BY THE WESTERN CHELA
The winds of a cheerless winter day had whirled and twirled snow-wreaths through the air until the world seemed wrapped in fleecy clouds.
The space above and below man's feet was all white, all glistening with crystal flakes that multiplied themselves in endless forms and nestled on the earth like a gossamer pall. It was winter, and winter in a climate inhospitable and bitter even in its best aspects; winter in the north, where the bleak blasts were far too many and the warmth of summer tarried not long. This day there seemed to have been united the disagreeableness of many snowstorms, and the leaden look of the early dawn had justified the predictions of the weather-wise that there was likelihood of a strong blow from the polar regions. It came duly, and thick and fast, the pretty down kissed the cold earth and sank out of sight in its absorbing embrace. At first this was the case, but by-and-by the old mother weary of a repetition of such visits, returned them no more, and the little messengers gathered together on her breast, closely packing themselves, until she was entirely hidden from view and there was no more of her brown self visible to man, The world was decked in snow and he sky seemed never to weary of sifting it through space, and covering with its purity all the dark spots and uncanny lines of the city streets and byways.
It was a day for meditation and dreams, a time for the restful to rest, the serene to find repose in their inner selves, safe from the interruptions of daily life without. For the contented, it was a day of peace and communion with better thoughts than could be invoked when the cares and the duties of the world interposed.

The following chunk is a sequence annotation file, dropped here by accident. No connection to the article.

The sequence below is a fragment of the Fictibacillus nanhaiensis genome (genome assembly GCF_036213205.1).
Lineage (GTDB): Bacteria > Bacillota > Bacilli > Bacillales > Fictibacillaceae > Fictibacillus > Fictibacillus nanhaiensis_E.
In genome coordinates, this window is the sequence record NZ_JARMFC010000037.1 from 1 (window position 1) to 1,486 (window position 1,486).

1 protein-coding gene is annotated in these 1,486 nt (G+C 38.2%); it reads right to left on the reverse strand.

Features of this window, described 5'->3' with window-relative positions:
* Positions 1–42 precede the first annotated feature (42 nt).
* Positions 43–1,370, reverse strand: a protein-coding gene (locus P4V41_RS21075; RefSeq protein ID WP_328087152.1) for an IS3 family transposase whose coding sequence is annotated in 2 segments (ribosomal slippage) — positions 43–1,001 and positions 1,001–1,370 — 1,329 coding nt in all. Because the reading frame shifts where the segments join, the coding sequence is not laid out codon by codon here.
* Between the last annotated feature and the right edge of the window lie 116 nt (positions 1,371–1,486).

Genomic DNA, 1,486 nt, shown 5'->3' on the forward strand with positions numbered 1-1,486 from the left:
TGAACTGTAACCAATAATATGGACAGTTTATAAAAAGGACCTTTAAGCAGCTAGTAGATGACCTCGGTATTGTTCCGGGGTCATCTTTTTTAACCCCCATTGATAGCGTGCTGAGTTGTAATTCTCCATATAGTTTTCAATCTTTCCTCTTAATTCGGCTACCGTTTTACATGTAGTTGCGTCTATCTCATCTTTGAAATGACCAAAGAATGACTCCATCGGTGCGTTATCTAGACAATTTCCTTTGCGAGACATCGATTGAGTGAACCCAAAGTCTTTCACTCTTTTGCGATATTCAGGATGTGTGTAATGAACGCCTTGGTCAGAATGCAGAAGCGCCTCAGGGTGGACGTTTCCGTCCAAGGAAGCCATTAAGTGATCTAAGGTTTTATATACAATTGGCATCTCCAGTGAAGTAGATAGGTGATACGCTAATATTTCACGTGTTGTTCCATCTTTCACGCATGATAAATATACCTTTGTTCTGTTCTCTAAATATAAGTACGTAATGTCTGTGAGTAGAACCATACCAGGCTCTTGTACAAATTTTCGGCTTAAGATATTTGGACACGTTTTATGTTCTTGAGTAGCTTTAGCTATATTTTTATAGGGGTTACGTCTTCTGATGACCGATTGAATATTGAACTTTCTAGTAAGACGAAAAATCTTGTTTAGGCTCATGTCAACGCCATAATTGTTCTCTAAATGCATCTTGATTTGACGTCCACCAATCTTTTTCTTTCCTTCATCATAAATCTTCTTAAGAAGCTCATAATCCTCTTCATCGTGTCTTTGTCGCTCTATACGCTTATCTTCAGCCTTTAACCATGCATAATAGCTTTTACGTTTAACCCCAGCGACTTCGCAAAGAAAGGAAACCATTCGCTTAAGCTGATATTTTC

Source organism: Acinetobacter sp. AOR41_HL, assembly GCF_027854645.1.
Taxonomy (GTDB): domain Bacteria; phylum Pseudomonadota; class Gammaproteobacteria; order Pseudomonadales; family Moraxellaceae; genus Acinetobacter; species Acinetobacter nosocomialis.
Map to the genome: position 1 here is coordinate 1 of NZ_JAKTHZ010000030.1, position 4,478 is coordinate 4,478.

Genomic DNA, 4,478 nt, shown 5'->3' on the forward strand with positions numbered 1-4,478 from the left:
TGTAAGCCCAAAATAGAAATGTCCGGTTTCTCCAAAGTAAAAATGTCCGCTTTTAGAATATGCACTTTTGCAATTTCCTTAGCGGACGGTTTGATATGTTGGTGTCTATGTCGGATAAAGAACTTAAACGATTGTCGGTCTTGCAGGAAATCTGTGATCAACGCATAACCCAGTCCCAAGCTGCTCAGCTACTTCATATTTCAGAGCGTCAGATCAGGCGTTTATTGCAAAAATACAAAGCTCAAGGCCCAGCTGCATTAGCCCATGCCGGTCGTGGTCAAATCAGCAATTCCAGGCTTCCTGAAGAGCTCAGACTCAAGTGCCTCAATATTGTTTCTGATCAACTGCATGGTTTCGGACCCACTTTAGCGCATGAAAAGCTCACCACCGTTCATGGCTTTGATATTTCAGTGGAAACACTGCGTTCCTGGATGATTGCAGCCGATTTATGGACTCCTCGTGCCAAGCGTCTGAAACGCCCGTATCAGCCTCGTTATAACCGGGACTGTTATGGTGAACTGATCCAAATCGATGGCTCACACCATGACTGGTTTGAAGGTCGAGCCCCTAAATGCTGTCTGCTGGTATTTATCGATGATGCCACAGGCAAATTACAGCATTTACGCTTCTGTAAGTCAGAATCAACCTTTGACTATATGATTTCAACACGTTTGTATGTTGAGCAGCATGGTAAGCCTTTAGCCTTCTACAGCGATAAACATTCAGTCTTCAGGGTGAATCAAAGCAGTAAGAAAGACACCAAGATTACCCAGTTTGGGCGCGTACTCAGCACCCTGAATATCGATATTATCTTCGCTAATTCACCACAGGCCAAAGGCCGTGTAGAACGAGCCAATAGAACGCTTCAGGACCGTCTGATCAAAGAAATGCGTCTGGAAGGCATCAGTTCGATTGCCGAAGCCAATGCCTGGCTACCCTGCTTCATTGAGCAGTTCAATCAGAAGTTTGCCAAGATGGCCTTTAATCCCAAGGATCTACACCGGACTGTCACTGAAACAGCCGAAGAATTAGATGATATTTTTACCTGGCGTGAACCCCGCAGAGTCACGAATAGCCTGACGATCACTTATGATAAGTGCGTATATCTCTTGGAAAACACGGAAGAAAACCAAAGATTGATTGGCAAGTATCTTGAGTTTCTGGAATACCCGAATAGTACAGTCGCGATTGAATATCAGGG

And it was the opportunity for the soul to assert itself, and speak in no uncertain tones through the thick walls of sense which entirely deadened its voice many days at a time.
In that vast city which the snow had claimed for its own, there was one soul which looked out through her slight casement upon the scenes of life, and rejoiced in the outward storm that gave such a prospect of inner calm. The tenement which enshrined that soul was slight indeed, and it trembled before the strength of the wind — as evidenced by the noise at the windows and about the entries. Gazing wistfully out upon the scene until giddiness caused the eyes to close and the heart to sigh in regret, thoughts of the hungry poor who were crowded in unwholesome habitations, of little children whose tender flesh was pinched and quivering, whose woes would be intensified by the presence of the visitant so beautiful to look upon, so hard to entertain unless greeted with warmth and cheer at the hearthstone, crowded the busy brain and caused the clasped hands to tighten in pain. Regrets which, worse than vain, are always weakening and distressing were not long harboured, for there was work for fingers and mind, and there were tasks unperformed awaiting attention. But whether it was the effects of the storm upon a highly strung nature or the sense of the helplessness that followed a realization of human suffering which could not be averted, the hands could not write, the brain refused to act and the passive mind lapsed into a reverie which seemed likely to deepen into slumber. It might have been a midday sleep, but it was not destined so to be. While yet the drooping eyelids hovered near together and the parted lips offered no impediment to the deep respiration of the half-reclining form, a mysterious something roused the dormant senses, and, as would a stroke of lightning, changed the recumbent position to one of upright, eager expectancy.